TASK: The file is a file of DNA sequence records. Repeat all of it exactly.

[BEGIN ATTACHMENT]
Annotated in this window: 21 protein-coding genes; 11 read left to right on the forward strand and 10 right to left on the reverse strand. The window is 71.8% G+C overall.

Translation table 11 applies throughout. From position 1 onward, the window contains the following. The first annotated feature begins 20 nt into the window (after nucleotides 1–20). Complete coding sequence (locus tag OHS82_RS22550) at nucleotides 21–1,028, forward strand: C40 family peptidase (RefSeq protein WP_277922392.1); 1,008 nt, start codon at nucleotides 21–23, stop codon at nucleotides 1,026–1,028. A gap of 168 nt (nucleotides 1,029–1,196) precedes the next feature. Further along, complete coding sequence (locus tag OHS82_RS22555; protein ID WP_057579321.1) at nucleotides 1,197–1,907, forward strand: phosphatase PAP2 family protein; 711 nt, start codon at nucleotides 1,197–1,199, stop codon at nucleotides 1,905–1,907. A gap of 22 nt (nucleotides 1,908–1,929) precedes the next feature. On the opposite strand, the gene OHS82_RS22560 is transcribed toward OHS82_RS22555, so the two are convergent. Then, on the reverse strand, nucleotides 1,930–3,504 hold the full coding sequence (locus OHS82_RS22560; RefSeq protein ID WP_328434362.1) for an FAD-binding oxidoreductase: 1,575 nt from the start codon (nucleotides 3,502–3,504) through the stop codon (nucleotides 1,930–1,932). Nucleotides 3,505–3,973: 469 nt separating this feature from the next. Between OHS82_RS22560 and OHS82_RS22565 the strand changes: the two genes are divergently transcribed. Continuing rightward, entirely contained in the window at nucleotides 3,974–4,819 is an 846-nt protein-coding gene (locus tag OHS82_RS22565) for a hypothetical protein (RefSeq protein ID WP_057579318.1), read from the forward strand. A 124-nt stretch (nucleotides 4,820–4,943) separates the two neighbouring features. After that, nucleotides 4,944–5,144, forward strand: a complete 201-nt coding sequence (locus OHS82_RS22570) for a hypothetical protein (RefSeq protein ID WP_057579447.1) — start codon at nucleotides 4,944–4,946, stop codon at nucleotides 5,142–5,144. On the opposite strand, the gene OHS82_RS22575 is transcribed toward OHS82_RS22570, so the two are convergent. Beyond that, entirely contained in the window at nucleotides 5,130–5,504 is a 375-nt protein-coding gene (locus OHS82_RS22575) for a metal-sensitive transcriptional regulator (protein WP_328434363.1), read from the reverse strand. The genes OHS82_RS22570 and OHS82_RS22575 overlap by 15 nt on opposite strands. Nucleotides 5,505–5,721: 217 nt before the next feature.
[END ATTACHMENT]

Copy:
Annotated in this window: 21 protein-coding genes; 11 read left to right on the forward strand and 10 right to left on the reverse strand. The window is 71.8% G+C overall.

Translation table 11 applies throughout. From position 1 onward, the window contains the following. The first annotated feature begins 20 nt into the window (after nucleotides 1–20). Complete coding sequence (locus tag OHS82_RS22550) at nucleotides 21–1,028, forward strand: C40 family peptidase (RefSeq protein WP_277922392.1); 1,008 nt, start codon at nucleotides 21–23, stop codon at nucleotides 1,026–1,028. A gap of 168 nt (nucleotides 1,029–1,196) precedes the next feature. Further along, complete coding sequence (locus tag OHS82_RS22555; protein ID WP_057579321.1) at nucleotides 1,197–1,907, forward strand: phosphatase PAP2 family protein; 711 nt, start codon at nucleotides 1,197–1,199, stop codon at nucleotides 1,905–1,907. A gap of 22 nt (nucleotides 1,908–1,929) precedes the next feature. On the opposite strand, the gene OHS82_RS22560 is transcribed toward OHS82_RS22555, so the two are convergent. Then, on the reverse strand, nucleotides 1,930–3,504 hold the full coding sequence (locus OHS82_RS22560; RefSeq protein ID WP_328434362.1) for an FAD-binding oxidoreductase: 1,575 nt from the start codon (nucleotides 3,502–3,504) through the stop codon (nucleotides 1,930–1,932). Nucleotides 3,505–3,973: 469 nt separating this feature from the next. Between OHS82_RS22560 and OHS82_RS22565 the strand changes: the two genes are divergently transcribed. Continuing rightward, entirely contained in the window at nucleotides 3,974–4,819 is an 846-nt protein-coding gene (locus tag OHS82_RS22565) for a hypothetical protein (RefSeq protein ID WP_057579318.1), read from the forward strand. A 124-nt stretch (nucleotides 4,820–4,943) separates the two neighbouring features. After that, nucleotides 4,944–5,144, forward strand: a complete 201-nt coding sequence (locus OHS82_RS22570) for a hypothetical protein (RefSeq protein ID WP_057579447.1) — start codon at nucleotides 4,944–4,946, stop codon at nucleotides 5,142–5,144. On the opposite strand, the gene OHS82_RS22575 is transcribed toward OHS82_RS22570, so the two are convergent. Beyond that, entirely contained in the window at nucleotides 5,130–5,504 is a 375-nt protein-coding gene (locus OHS82_RS22575) for a metal-sensitive transcriptional regulator (protein WP_328434363.1), read from the reverse strand. The genes OHS82_RS22570 and OHS82_RS22575 overlap by 15 nt on opposite strands. Nucleotides 5,505–5,721: 217 nt before the next feature.